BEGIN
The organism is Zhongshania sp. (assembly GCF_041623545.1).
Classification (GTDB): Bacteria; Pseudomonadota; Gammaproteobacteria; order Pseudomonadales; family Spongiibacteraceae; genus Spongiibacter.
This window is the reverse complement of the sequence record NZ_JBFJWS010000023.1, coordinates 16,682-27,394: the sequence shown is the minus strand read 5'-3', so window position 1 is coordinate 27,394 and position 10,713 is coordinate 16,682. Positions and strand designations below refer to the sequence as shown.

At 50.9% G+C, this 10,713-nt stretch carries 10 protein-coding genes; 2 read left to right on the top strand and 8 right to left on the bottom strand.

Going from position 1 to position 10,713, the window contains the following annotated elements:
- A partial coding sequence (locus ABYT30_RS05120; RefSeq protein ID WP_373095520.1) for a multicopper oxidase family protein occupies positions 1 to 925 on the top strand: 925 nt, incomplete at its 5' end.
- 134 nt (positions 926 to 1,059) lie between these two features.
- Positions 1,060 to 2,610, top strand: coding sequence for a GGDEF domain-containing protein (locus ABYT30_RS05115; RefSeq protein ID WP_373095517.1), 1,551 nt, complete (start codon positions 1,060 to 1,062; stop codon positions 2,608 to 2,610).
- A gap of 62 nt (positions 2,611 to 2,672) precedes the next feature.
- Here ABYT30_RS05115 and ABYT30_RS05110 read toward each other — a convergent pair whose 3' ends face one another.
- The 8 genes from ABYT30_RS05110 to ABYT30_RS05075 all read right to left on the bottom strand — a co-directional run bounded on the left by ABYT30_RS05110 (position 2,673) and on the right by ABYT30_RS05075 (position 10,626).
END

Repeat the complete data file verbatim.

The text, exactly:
The organism is Zhongshania sp. (assembly GCF_041623545.1).
Classification (GTDB): Bacteria; Pseudomonadota; Gammaproteobacteria; order Pseudomonadales; family Spongiibacteraceae; genus Spongiibacter.
This window is the reverse complement of the sequence record NZ_JBFJWS010000023.1, coordinates 16,682-27,394: the sequence shown is the minus strand read 5'-3', so window position 1 is coordinate 27,394 and position 10,713 is coordinate 16,682. Positions and strand designations below refer to the sequence as shown.

At 50.9% G+C, this 10,713-nt stretch carries 10 protein-coding genes; 2 read left to right on the top strand and 8 right to left on the bottom strand.

Going from position 1 to position 10,713, the window contains the following annotated elements:
- A partial coding sequence (locus ABYT30_RS05120; RefSeq protein ID WP_373095520.1) for a multicopper oxidase family protein occupies positions 1 to 925 on the top strand: 925 nt, incomplete at its 5' end.
- 134 nt (positions 926 to 1,059) lie between these two features.
- Positions 1,060 to 2,610, top strand: coding sequence for a GGDEF domain-containing protein (locus ABYT30_RS05115; RefSeq protein ID WP_373095517.1), 1,551 nt, complete (start codon positions 1,060 to 1,062; stop codon positions 2,608 to 2,610).
- A gap of 62 nt (positions 2,611 to 2,672) precedes the next feature.
- Here ABYT30_RS05115 and ABYT30_RS05110 read toward each other — a convergent pair whose 3' ends face one another.
- The 8 genes from ABYT30_RS05110 to ABYT30_RS05075 all read right to left on the bottom strand — a co-directional run bounded on the left by ABYT30_RS05110 (position 2,673) and on the right by ABYT30_RS05075 (position 10,626).